Curcellaeus Stephanus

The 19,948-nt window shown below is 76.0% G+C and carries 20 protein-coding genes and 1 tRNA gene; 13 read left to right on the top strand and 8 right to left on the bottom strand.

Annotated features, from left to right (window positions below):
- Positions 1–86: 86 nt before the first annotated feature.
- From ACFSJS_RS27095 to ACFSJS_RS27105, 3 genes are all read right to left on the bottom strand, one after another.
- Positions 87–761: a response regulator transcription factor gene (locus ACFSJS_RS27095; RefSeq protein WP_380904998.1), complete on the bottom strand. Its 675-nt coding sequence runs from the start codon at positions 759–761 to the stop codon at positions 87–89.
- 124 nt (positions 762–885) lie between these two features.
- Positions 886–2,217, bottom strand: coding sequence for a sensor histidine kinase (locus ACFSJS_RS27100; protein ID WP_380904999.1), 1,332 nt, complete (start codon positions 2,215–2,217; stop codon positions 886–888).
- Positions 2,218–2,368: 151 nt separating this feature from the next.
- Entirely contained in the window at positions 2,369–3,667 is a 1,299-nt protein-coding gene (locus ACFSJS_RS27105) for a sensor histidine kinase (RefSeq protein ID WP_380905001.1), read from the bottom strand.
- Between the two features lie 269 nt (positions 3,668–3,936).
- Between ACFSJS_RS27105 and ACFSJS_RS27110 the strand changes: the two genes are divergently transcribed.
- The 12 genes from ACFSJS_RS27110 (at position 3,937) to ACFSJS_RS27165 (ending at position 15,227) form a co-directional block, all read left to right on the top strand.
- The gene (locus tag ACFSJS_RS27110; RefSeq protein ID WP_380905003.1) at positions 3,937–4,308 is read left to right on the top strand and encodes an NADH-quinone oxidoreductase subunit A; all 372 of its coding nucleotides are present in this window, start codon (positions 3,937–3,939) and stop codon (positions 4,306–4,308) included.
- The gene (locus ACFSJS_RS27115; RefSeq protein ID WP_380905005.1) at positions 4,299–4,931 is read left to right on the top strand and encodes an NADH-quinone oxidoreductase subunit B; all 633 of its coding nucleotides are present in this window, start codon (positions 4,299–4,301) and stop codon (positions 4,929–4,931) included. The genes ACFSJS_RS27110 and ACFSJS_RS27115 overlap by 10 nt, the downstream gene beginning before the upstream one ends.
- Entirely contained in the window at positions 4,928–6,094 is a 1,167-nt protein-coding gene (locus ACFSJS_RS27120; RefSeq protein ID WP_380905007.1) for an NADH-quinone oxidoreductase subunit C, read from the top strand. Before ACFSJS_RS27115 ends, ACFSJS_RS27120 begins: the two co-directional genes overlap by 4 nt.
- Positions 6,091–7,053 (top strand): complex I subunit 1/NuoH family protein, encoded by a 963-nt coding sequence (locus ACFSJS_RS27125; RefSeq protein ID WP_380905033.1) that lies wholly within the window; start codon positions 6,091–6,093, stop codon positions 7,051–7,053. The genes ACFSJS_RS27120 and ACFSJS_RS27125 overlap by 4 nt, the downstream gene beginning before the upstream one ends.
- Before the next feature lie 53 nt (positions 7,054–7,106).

Curcellaeus Stephanus (Etienne de Courcelles), an eminent aind le irned divine, was born at Geneva in 1586. He studied under Beza at Geneva, and afterwards at Heidelberg. In 1614 he was appointed pastor at Fontainebleau; in 1621, at Amiens; but, on his refusal to subscribe to the canons of Dort (q.v.), he was compelled to resign his pastoral charge. But, yielding to the importunity of friends, he afterwards gave a modified assent to the decrees of Dort, and became pastor at Verrez, in Piedmont, where he remained until 1634. Becoming satisfied that he could not, with a good conscience, serve in a Church which held the doctrine of absolute predestination, he removed to Amsterdam, where he acquired a great reputation among the followers of Arminius. He read lectures in divinity, and succeeded Episcopius (1634) in the professorship of theology in the Remonstrants' College. He had great skill in Greek, as appears by his translation of Comenius's book, Janua linguarum, into that language. He applied himself particularly to a critical examination of the Greek of the New Testament, of which he gave a new edition, with many various readings drawn from different MSS. He prefixed a large dissertation to this edition, in which he treats of various readings in general (Amst. 1658 and 1675, 12mo). His large culture and tolerant spirit commended him to his great contemporaries in Holland, Grotius and Uitembogaert, with both of whom he was intimately connected. In the discussion between Amyraut and Du Moulin he intervened, as a sort of arbiter, by his Advis d'unpersonnage desinteresse relativement 'a la dispute sur la predestination (Amst. 1638, 8vo). Later he published Vindicice Arminii ado. III. Amyraldum (1645, 8vo); Defensio D. Blondelli adv. Maresii Criminationes (Amst. 1657); Dissertationes (Amst. 1659, 8vo). These, and other of his writings (translated into Latin), are given, together with his Institutio Religionis Christiana (an incomplete system of Theology), in Curcellei Opera Theologica (Amstelod. 1675, fol.), with preface by Limborch, and eulogy on Curcellaeus by Arnold Poelemburg. Curcellaeus died at Amsterdam in 1659. Poelemburg thus characterizes him: "He first of all directed his mind to a search after divine TRUTH; for he thought that this treasure, descending from heaven, should be preferred to all other acquirements. Next, he had all the thoughts of his mind directed to INTEGRITY, because he believed that not even truth could be of benefit to us, unless it brought some strikingly advantageous aid to our piety. Finally, this especially he wished, and for this peculiarly he labored, to unite the Christian body, torn into many and terrible schisms to compose and conciliate the separate, distracted feelings of various minds; and to teach that not all the doctrines which were alleged as a pretext for causing or cherishing a schism were vital for salvation, and at the same time to show that those things which had not the weight of necessity by no means sufficed for dividing the Church of Christ. To this all things were to be referred which he meditated, uttered, or performed; for this he refused to subscribe to the famous canons of the synod, because we, whose opinions ought not to be, were condemned; for this he abandoned his loved country, France, and endured many hardships for the sake of mutual toleration; and for this he determined to contest, as if for some divine palladium. He conceded to others as much as he thought should be equally granted to him; demanded that nothing should be conceded to himself from others except what justice, and right reason, and the sacred writings require should be admitted. What is more holy than this proposition, what more salutary, what more necessary for the times? For many contend concerning the truth, and so contend that they never obtain truth, but lose charity. Hence the many disputes in Christendom on slight causes. But what is more disgraceful to us as members of Christ, what more ignominious to Christ as our Head and Leader, than that his seamless coat, and his body, which ought to be united by the closest ties of love, should be torn into a thousand fragments? This, indeed, is the distinction of Remonstrantism; this our crown of glory, because we neither caused this schism, nor consented to any other, nor cherished nor approved any; but we invite and exhort all who love Christ and adhere to his Gospel alone to enter this communion of peace" (see translation of Poelemburg's eulogy in the Methodist Quarterly Review, January and April, 1863). The theology of Curcelleeus was a modified Arminianism. He held the Grotian view of the atonement, but, SEE ATONEMENT, set special emphasis upon the sacrificial character of the death of Christ in its reference to God as well as to man, asserting that Christ made satisfaction for sin, but not by enduring the whole punishment due to sinners (Instit. lib. v, chap. xviii, xix). As to the Trinity, he held that Christ and the Holy Spirit are divine, but that both Son and Spirit are subordinate to the Father, from whom they receive both existence and divinity (Instit. Relig. Christ. lib. ii, cap. xix). — Curcellaeus, Opera (as cited above); Hagenbach, History of Doctrines, ii, § 235, 268; Dorner, Doctrine of the Person of Christ (Edinb. transl.), div. ii, vol. 2:350 sq.; Bull, Defence of the Nicene Creed (Lib. of Angl. Cath. Theology), 1:81 sq.

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